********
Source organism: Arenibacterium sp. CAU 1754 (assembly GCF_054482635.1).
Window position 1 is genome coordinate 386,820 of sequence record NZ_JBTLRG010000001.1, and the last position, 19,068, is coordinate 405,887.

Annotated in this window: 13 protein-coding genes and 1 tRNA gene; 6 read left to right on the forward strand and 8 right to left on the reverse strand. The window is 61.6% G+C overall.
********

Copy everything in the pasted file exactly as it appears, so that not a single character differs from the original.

Source organism: Arenibacterium sp. CAU 1754 (assembly GCF_054482635.1).
Window position 1 is genome coordinate 386,820 of sequence record NZ_JBTLRG010000001.1, and the last position, 19,068, is coordinate 405,887.

Annotated in this window: 13 protein-coding genes and 1 tRNA gene; 6 read left to right on the forward strand and 8 right to left on the reverse strand. The window is 61.6% G+C overall.